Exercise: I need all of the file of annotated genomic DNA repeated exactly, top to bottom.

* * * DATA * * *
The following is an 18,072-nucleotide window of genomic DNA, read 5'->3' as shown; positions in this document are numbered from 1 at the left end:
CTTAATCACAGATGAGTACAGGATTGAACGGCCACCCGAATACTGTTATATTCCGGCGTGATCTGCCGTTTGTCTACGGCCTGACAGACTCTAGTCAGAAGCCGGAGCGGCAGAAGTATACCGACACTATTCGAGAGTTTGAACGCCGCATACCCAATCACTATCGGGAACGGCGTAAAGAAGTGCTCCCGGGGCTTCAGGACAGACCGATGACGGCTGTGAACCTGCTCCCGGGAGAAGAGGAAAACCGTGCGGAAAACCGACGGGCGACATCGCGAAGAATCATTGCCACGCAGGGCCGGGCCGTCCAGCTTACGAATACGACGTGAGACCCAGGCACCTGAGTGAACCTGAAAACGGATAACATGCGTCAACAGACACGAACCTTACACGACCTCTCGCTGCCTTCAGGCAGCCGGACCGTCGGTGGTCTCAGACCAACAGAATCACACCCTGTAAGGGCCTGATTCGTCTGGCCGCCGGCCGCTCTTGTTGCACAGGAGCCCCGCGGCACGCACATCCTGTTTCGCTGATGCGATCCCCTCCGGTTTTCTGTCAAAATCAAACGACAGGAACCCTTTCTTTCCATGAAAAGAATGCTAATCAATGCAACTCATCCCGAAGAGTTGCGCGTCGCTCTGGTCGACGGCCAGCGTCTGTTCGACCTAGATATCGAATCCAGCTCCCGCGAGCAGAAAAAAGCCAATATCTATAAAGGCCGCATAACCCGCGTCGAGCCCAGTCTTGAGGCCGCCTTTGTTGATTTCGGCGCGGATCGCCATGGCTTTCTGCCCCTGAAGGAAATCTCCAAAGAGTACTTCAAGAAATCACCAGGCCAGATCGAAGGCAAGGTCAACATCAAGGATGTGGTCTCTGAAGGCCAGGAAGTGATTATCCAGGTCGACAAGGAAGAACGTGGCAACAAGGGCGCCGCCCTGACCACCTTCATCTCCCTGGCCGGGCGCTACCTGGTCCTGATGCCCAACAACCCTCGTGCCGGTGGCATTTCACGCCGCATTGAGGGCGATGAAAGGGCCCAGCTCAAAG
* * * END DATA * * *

The following is an 18,072-nucleotide window of genomic DNA, read 5'->3' as shown; positions in this document are numbered from 1 at the left end:
CTTAATCACAGATGAGTACAGGATTGAACGGCCACCCGAATACTGTTATATTCCGGCGTGATCTGCCGTTTGTCTACGGCCTGACAGACTCTAGTCAGAAGCCGGAGCGGCAGAAGTATACCGACACTATTCGAGAGTTTGAACGCCGCATACCCAATCACTATCGGGAACGGCGTAAAGAAGTGCTCCCGGGGCTTCAGGACAGACCGATGACGGCTGTGAACCTGCTCCCGGGAGAAGAGGAAAACCGTGCGGAAAACCGACGGGCGACATCGCGAAGAATCATTGCCACGCAGGGCCGGGCCGTCCAGCTTACGAATACGACGTGAGACCCAGGCACCTGAGTGAACCTGAAAACGGATAACATGCGTCAACAGACACGAACCTTACACGACCTCTCGCTGCCTTCAGGCAGCCGGACCGTCGGTGGTCTCAGACCAACAGAATCACACCCTGTAAGGGCCTGATTCGTCTGGCCGCCGGCCGCTCTTGTTGCACAGGAGCCCCGCGGCACGCACATCCTGTTTCGCTGATGCGATCCCCTCCGGTTTTCTGTCAAAATCAAACGACAGGAACCCTTTCTTTCCATGAAAAGAATGCTAATCAATGCAACTCATCCCGAAGAGTTGCGCGTCGCTCTGGTCGACGGCCAGCGTCTGTTCGACCTAGATATCGAATCCAGCTCCCGCGAGCAGAAAAAAGCCAATATCTATAAAGGCCGCATAACCCGCGTCGAGCCCAGTCTTGAGGCCGCCTTTGTTGATTTCGGCGCGGATCGCCATGGCTTTCTGCCCCTGAAGGAAATCTCCAAAGAGTACTTCAAGAAATCACCAGGCCAGATCGAAGGCAAGGTCAACATCAAGGATGTGGTCTCTGAAGGCCAGGAAGTGATTATCCAGGTCGACAAGGAAGAACGTGGCAACAAGGGCGCCGCCCTGACCACCTTCATCTCCCTGGCCGGGCGCTACCTGGTCCTGATGCCCAACAACCCTCGTGCCGGTGGCATTTCACGCCGCATTGAGGGCGATGAAAGGGCCCAGCTCAAAG